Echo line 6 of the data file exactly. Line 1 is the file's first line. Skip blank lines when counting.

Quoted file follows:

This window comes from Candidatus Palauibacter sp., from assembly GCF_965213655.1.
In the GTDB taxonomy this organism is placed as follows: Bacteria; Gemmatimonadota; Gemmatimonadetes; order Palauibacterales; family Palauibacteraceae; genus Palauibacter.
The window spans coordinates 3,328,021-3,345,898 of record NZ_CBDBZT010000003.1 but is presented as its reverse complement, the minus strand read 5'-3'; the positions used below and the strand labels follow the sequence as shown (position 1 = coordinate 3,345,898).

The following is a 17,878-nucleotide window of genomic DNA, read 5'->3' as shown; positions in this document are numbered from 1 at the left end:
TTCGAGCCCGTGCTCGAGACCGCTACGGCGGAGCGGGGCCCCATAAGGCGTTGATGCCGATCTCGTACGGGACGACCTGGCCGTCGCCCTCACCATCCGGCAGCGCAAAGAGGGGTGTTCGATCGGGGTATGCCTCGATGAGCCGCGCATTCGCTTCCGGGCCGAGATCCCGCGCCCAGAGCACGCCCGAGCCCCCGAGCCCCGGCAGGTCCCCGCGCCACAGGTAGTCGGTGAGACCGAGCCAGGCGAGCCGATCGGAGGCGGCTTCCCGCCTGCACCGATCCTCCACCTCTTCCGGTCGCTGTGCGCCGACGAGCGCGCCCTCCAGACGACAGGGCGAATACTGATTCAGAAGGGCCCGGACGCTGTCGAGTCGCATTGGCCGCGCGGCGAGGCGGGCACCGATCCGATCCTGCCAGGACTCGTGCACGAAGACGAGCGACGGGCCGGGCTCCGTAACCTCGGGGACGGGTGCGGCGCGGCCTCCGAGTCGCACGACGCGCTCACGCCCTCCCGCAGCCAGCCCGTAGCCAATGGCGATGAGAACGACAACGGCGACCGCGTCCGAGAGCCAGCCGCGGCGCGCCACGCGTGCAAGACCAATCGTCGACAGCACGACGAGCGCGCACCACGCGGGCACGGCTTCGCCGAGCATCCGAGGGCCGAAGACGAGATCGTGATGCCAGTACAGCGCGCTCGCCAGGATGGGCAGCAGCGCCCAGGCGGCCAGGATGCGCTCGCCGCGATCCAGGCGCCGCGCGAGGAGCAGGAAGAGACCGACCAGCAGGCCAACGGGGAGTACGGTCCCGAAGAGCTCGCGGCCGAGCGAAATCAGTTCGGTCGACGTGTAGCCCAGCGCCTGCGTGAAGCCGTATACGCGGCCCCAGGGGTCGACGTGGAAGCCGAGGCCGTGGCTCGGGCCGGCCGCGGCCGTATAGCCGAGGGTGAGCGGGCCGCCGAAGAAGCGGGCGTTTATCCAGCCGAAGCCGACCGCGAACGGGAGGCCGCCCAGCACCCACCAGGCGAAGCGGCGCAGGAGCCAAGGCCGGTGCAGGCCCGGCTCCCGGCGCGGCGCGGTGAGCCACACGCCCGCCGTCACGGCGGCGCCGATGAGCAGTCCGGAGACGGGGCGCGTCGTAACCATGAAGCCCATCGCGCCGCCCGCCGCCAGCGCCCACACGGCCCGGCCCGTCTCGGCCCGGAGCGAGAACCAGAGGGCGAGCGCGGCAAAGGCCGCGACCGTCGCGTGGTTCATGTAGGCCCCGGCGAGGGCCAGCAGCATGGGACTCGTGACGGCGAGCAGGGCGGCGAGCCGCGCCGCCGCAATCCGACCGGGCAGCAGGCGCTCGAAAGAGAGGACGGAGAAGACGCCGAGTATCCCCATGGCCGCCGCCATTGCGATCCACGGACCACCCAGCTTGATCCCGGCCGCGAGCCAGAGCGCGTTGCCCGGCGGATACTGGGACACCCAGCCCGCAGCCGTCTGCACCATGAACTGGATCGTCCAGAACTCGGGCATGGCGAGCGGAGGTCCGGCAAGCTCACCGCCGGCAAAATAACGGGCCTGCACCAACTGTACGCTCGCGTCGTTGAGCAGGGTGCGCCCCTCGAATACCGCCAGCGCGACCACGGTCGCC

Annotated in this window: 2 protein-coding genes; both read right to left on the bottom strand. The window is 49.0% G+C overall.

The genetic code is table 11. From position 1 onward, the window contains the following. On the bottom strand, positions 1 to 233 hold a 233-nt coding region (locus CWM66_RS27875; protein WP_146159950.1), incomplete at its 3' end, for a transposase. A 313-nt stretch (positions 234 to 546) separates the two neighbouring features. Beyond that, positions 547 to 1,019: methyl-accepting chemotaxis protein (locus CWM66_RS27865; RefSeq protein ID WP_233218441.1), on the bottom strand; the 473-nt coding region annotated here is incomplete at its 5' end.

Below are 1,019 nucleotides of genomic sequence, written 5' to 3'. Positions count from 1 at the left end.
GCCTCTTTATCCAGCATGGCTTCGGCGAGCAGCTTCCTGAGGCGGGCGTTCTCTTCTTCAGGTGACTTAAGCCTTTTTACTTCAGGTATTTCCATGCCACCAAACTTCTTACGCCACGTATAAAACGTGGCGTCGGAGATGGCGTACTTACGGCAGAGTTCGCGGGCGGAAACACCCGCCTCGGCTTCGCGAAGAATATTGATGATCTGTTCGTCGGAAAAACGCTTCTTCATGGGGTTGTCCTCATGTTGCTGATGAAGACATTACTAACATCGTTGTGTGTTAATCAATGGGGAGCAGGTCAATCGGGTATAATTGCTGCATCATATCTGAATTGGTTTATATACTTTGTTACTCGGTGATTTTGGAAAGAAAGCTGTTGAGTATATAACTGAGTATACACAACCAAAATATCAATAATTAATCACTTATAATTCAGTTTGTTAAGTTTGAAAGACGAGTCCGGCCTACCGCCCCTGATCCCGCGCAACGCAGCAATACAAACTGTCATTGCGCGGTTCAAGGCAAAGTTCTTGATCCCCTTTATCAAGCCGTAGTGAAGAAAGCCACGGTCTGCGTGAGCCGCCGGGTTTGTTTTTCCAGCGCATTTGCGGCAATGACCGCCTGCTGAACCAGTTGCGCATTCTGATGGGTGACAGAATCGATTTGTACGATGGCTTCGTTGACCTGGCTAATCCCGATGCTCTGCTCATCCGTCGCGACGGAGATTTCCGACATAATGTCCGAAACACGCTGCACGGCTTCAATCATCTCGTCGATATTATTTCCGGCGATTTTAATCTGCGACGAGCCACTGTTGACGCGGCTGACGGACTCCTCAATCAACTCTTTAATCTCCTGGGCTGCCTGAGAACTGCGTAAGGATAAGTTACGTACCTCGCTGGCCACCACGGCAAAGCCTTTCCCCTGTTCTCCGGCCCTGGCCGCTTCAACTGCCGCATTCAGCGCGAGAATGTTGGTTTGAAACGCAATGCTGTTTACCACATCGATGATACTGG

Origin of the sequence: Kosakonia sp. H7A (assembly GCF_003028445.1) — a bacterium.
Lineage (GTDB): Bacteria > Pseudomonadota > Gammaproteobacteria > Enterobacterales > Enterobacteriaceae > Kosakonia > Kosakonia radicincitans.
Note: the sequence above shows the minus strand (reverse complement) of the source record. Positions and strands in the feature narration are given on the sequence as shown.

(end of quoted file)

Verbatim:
Annotated in this window: 2 protein-coding genes; both read right to left on the bottom strand. The window is 49.0% G+C overall.